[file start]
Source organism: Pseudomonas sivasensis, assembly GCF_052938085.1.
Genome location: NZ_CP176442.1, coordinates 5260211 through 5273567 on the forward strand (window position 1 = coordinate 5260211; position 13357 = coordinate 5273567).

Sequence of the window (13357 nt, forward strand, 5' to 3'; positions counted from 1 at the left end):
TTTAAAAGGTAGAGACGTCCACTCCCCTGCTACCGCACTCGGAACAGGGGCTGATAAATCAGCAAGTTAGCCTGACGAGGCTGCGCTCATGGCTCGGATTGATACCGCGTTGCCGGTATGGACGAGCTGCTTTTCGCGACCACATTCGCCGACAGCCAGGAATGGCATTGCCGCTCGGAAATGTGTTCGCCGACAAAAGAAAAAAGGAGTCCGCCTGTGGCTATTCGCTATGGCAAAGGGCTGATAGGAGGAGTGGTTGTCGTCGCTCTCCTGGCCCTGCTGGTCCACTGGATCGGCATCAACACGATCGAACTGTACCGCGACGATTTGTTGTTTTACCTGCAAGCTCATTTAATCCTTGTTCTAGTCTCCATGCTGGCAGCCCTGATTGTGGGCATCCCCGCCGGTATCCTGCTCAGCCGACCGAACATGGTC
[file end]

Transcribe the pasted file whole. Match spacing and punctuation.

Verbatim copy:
Source organism: Pseudomonas sivasensis, assembly GCF_052938085.1.
Genome location: NZ_CP176442.1, coordinates 5260211 through 5273567 on the forward strand (window position 1 = coordinate 5260211; position 13357 = coordinate 5273567).

Sequence of the window (13357 nt, forward strand, 5' to 3'; positions counted from 1 at the left end):
TTTAAAAGGTAGAGACGTCCACTCCCCTGCTACCGCACTCGGAACAGGGGCTGATAAATCAGCAAGTTAGCCTGACGAGGCTGCGCTCATGGCTCGGATTGATACCGCGTTGCCGGTATGGACGAGCTGCTTTTCGCGACCACATTCGCCGACAGCCAGGAATGGCATTGCCGCTCGGAAATGTGTTCGCCGACAAAAGAAAAAAGGAGTCCGCCTGTGGCTATTCGCTATGGCAAAGGGCTGATAGGAGGAGTGGTTGTCGTCGCTCTCCTGGCCCTGCTGGTCCACTGGATCGGCATCAACACGATCGAACTGTACCGCGACGATTTGTTGTTTTACCTGCAAGCTCATTTAATCCTTGTTCTAGTCTCCATGCTGGCAGCCCTGATTGTGGGCATCCCCGCCGGTATCCTGCTCAGCCGACCGAACATGGTC